Ben grinned, but seeing the temper his master was in, thought it wise to retire.
AN UNSUCCESSFUL ERRAND
For what seemed a very long time to Kate Bonnet, Dickory Charter paddled bravely through the darkness. She was relieved of the terror and the uncertainty which had fallen upon her during the past few hours, and she was grateful to the brave young fellow who had delivered her from the danger of sailing out upon the sea with a crew of wicked scoundrels who were about to steal her father’s ship, and her heart should have beaten high with gratitude and joy, but it did not. She was very cold, and she knew not whither young Dickory was taking her. She did not believe that in all that darkness he could possibly know where he was going; at any moment that dreadful ship might loom up before them, and lights might be flashed down upon them. But all of a sudden the canoe scraped, grounded, and stopped.
“What is that?” she cried.
“It is our beach,” said Dickory, and almost at that moment there came a call from the darkness beyond.
“Dickory!” cried a woman’s voice, “is that you?”
“It is my mother,” said the boy; “she has heard the scraping of my keel.”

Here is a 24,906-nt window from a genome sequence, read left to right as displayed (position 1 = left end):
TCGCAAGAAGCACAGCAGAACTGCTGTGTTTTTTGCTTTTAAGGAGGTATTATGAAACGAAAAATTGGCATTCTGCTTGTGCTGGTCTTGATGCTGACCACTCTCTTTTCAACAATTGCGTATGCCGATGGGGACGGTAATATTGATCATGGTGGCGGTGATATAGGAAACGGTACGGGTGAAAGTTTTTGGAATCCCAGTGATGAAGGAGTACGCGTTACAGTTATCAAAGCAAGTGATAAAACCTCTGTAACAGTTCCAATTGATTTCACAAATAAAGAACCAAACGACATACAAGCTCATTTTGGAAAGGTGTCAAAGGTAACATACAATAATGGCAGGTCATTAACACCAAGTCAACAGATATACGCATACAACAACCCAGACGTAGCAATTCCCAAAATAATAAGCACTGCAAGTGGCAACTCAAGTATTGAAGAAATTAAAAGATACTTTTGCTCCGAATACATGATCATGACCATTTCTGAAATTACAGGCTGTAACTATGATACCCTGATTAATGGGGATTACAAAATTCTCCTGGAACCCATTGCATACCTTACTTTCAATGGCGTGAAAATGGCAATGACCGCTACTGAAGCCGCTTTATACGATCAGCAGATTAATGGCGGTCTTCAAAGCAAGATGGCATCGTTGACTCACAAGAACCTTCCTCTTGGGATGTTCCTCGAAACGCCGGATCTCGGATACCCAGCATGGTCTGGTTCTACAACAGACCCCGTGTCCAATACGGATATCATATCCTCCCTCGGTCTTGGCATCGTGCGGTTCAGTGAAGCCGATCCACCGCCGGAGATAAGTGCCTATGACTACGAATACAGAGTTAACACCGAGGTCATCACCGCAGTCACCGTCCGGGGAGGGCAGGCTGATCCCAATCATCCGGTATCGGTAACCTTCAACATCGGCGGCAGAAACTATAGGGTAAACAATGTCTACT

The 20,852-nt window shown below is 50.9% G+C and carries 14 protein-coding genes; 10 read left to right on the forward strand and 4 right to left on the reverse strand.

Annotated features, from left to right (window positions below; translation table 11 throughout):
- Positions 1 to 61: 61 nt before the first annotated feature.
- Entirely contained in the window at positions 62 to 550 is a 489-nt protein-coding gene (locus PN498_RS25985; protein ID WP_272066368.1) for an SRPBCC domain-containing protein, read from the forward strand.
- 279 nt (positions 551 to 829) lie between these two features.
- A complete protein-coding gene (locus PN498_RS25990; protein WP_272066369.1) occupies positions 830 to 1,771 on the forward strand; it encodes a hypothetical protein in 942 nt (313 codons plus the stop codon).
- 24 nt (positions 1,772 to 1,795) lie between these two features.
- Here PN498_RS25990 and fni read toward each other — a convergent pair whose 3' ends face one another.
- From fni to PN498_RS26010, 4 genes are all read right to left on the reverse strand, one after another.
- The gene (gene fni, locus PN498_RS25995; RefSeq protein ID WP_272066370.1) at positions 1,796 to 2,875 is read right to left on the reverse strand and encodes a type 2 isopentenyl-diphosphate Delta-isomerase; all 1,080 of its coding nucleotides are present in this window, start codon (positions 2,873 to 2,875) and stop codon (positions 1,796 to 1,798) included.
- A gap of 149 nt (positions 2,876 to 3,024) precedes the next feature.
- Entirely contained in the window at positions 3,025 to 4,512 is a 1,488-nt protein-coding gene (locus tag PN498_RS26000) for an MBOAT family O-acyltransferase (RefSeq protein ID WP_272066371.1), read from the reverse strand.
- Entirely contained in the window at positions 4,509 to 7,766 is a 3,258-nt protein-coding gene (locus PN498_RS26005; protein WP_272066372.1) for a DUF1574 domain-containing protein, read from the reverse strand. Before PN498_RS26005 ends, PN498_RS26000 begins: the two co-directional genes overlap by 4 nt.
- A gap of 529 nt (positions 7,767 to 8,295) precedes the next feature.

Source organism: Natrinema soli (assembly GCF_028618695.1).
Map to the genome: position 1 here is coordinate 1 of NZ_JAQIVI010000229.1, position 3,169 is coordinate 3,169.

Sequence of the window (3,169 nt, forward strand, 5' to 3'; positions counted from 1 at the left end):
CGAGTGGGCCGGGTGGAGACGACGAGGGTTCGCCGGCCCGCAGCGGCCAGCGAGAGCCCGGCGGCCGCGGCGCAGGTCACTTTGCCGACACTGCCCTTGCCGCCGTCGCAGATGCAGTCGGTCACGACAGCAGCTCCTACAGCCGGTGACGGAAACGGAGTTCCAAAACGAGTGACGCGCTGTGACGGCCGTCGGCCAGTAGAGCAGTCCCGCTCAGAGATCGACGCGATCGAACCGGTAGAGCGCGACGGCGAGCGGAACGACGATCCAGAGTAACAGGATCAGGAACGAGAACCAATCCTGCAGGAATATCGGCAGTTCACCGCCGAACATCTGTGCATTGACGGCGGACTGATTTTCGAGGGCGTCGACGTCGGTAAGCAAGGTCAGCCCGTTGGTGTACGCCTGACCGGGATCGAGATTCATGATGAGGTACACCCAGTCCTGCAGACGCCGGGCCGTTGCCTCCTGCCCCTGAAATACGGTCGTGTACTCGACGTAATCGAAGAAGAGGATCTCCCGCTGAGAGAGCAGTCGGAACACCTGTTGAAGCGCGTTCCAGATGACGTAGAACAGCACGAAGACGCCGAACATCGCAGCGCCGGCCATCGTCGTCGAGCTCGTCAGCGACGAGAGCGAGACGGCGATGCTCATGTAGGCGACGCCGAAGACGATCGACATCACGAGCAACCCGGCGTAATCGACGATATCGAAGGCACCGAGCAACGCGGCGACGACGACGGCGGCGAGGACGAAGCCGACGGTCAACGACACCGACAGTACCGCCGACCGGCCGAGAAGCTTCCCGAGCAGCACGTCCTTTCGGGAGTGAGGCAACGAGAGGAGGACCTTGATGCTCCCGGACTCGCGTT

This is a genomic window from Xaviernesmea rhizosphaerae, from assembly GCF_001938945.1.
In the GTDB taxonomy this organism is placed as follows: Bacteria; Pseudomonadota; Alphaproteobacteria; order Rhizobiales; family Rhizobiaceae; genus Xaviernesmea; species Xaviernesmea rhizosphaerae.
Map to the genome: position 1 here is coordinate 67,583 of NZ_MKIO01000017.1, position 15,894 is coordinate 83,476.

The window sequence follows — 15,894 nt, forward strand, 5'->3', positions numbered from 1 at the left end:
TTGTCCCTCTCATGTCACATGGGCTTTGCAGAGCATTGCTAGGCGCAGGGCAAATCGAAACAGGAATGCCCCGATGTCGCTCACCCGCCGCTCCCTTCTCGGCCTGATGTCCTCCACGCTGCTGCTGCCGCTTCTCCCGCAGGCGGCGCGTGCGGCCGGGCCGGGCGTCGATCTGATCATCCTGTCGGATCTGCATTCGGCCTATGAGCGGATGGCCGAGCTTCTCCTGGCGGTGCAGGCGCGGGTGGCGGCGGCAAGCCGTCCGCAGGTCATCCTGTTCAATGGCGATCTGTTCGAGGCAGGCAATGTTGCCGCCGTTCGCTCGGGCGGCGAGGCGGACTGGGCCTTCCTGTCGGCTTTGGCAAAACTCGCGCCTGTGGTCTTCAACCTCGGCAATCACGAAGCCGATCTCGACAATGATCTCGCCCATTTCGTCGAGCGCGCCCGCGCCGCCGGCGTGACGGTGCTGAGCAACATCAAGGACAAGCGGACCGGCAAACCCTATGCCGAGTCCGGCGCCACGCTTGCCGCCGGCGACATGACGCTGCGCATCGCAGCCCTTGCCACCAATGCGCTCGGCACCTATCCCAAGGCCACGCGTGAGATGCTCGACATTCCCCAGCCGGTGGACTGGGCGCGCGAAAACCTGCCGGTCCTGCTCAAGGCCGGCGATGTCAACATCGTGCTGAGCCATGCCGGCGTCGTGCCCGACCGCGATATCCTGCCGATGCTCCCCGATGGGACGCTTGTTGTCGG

Then he shouted back, “It is Dickory; please show me a light, mother!”
Jumping out, Dickory pulled the canoe high up the shelving shore, and then he helped Kate to get out. It was not an easy job, for she could see nothing and floundered terribly; but he seemed to like it, and half led, half carried her over a considerable space of uneven ground, until he came to the door of a small house, where stood an elderly woman with a lantern.
“Dickory! Dickory!” shouted the woman, “what is that you are bringing home? Is it a great fish?”
“It is a young woman,” said the boy, “but she is as wet as a fish.”
“Woman!” cried good Dame Charter. “What mean you, Dickory, is she dead?”
“Not dead, Mother Charter,” said Kate, who now stood, unassisted, in the light of the lantern, “but in woeful case, and more like to startle you than if I were the biggest fish. I am Mistress Kate Bonnet, just out of the river between here and the town. No, I will not enter your house, I am not fit; I will stand here and tell my tale.”
“Dickory!” shouted Dame Charter, “take the lantern and run to the kitchen cabin, where ye’ll make a fire quickly.”
Away ran Dickory, and standing in the darkness, Kate Bonnet told her tale. It was not a very satisfactory tale, for there was a great part of it which Kate herself did not understand, but it sufficed at present for the good dame, who had known the girl when she was small, and who was soon busily engaged in warming her by her fire, refreshing her with food, and in fortifying her against the effects of her cold bath by a generous glass of rum, made, the good woman earnestly asserted, from sugar-cane grown on Master Bonnet’s plantation.